Crossing sides is a reality of India's electoral politics
But is this really a trend which shouldn't have occurred? To be honest, more than ethics or not, it is a reality of electoral politics in India. Here, elections are oriented to community/group advantages and the capacity of candidates to garner maximum votes becomes the main criterion immediately ahead of the polls. Ideological debate is absolutely irrelevant.
Rift-ridden BJP should be careful about the new joinees
But the BJP needs to be cautious while dealing with the new joinees. The saffron party is already facing problems with allocating seats to its old guards. Jaswant Singh, the senior leader who was denied ticket from Barmer, has already said that the BJP has been divided into the asli (real) and nakli (fake). It is indeed ironical that the party, which lost a number of allies over the last one decade owing to the Gujarat riots in 2002, began to win back friends because of the soaring popularity of Narendra Modi, the same man who was the chief minister of Gujarat when the riots broke out. Those who are crossing floors today after praising Modi are doing so as opportunists.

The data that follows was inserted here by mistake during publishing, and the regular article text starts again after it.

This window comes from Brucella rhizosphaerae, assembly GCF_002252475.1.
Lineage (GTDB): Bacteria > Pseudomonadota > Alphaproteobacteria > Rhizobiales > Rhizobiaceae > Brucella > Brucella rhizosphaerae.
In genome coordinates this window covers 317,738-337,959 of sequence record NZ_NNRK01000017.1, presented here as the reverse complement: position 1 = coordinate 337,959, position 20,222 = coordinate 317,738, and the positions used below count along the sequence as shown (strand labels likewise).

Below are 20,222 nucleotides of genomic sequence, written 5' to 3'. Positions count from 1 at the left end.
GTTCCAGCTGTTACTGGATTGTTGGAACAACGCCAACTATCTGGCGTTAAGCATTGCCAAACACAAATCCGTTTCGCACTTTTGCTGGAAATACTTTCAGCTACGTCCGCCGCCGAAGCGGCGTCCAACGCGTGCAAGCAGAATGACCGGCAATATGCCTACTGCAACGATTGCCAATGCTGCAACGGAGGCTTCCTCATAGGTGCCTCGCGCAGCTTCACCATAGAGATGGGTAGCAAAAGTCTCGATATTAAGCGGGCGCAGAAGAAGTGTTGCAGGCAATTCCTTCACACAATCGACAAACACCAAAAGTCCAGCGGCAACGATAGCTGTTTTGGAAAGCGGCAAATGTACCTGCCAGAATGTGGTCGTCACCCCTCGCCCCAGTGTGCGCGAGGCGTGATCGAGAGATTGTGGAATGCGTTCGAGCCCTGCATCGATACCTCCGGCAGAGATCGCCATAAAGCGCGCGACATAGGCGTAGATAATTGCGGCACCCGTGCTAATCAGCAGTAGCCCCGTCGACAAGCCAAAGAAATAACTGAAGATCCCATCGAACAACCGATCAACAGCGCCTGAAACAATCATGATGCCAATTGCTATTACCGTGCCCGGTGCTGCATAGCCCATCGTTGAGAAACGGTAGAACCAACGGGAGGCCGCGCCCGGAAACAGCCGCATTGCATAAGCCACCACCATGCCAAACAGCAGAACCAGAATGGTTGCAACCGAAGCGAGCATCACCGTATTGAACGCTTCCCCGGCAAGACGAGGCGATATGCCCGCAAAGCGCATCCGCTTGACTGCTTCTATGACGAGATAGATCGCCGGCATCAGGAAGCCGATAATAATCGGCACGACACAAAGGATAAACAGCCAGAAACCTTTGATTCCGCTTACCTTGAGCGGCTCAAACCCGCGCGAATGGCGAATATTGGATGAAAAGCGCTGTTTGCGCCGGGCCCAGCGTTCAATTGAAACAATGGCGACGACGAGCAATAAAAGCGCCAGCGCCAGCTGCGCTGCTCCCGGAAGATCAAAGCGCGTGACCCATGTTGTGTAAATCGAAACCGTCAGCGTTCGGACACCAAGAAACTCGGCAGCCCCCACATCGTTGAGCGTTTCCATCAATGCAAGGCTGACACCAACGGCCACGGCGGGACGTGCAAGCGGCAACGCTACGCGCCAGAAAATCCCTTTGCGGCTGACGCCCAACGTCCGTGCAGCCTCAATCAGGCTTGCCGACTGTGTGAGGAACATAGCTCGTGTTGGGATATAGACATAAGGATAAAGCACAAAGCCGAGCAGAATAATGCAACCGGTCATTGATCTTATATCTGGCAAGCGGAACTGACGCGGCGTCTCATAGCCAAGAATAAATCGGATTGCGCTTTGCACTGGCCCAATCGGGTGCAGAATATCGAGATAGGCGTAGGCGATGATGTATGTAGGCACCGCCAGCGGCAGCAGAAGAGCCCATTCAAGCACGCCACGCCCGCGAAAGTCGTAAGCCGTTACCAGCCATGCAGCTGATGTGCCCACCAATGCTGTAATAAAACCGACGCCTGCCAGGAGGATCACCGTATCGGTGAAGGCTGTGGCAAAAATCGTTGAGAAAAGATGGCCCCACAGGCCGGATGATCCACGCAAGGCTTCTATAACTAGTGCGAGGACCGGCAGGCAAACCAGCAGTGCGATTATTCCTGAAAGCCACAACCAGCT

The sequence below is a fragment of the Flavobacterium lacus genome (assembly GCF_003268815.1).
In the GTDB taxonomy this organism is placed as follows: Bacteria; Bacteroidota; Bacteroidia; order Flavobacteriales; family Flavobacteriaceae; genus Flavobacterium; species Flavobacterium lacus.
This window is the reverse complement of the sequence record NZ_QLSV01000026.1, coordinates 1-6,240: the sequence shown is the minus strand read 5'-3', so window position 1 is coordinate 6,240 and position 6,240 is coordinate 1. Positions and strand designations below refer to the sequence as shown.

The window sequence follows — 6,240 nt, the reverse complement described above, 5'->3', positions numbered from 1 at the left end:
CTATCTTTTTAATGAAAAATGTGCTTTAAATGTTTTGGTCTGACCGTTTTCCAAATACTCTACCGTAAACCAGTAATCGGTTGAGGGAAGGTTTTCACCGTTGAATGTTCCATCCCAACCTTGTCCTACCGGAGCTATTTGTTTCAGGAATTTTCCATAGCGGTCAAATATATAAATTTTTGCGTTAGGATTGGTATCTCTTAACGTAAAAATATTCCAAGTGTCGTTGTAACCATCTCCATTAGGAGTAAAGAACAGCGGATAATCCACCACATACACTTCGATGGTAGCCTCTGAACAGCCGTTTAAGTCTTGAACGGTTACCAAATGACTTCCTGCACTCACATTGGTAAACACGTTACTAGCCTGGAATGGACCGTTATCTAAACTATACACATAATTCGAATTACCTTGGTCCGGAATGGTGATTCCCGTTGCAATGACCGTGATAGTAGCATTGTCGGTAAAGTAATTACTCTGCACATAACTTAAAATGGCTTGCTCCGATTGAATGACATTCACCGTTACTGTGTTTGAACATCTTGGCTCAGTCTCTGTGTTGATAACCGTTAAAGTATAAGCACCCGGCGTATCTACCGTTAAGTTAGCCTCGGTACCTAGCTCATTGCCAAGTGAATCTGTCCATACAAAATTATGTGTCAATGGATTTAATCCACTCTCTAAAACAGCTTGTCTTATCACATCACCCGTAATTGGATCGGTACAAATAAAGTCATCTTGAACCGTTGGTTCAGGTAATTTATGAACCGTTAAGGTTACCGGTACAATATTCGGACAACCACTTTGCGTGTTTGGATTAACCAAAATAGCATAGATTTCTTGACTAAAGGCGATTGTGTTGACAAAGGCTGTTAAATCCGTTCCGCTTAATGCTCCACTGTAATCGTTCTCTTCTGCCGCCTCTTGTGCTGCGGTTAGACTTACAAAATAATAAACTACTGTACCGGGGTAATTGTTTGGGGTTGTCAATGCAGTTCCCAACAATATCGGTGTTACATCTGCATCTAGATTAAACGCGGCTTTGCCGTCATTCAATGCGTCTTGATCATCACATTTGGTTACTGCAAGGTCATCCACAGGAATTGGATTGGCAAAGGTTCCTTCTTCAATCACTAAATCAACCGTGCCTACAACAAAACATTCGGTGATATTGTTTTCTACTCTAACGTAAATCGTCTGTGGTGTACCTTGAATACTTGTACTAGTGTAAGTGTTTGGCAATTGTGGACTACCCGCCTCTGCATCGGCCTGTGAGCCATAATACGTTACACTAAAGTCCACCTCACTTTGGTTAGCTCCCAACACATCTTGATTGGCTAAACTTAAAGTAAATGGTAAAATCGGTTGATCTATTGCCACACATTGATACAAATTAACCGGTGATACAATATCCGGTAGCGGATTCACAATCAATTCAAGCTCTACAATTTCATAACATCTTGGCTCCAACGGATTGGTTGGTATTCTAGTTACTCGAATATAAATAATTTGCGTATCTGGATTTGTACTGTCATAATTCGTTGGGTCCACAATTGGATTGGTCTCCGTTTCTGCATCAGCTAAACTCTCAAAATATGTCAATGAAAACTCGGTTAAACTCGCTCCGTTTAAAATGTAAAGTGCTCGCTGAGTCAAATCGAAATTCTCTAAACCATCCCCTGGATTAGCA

'Communal Modi' is just no reason, it has been proved
Earlier, they slammed Modi because they needed moral support. Now, they are praising Modi because they want to make use of the pro-BJP wave. For the BJP, this cross-over is welcome only to the extent that it helps its electorally. Or else, just a useless baggage won't help its cause. Ramkripal Yadav, for instance, can be a handy weapon for the BJP in Bihar. So is Satpal Maharaj in Uttarakhand. But a Bappi Lahiri? One doubts.
Rahul Gandhi won't be disappointed despite the resignations
As far as the Congress is concerned, Nandan Nilekani is perhaps the only known face to have joined it in these difficult times. But he is a candidate who is more focussed on local issues of Bangalore and not about the national. The party, just unlike the BJP, has struggled to find candidates to contest the national polls. Some of its seasoned leaders have decided to opt out, giving the opposition enough opportunity to ridicule. But this vacuum is certainly going to cement Rahul Gandhi's legacy, which is to reform the party's inner functioning and bring it closer to the people. With opportunists leaving, Rahul Gandhi would find a nice opportunity to execute his idea of a revival. The party has taken a positive step by denying poll ticket to tainted leader Suresh Kalmadi. Steps like this could go a long way in improving the party's poll prospects in the long run.
Given the fact that he is a silent worker, he will like to make use of the opportunity to bring things on track while all the focus remains firm on the sensation in the BJP.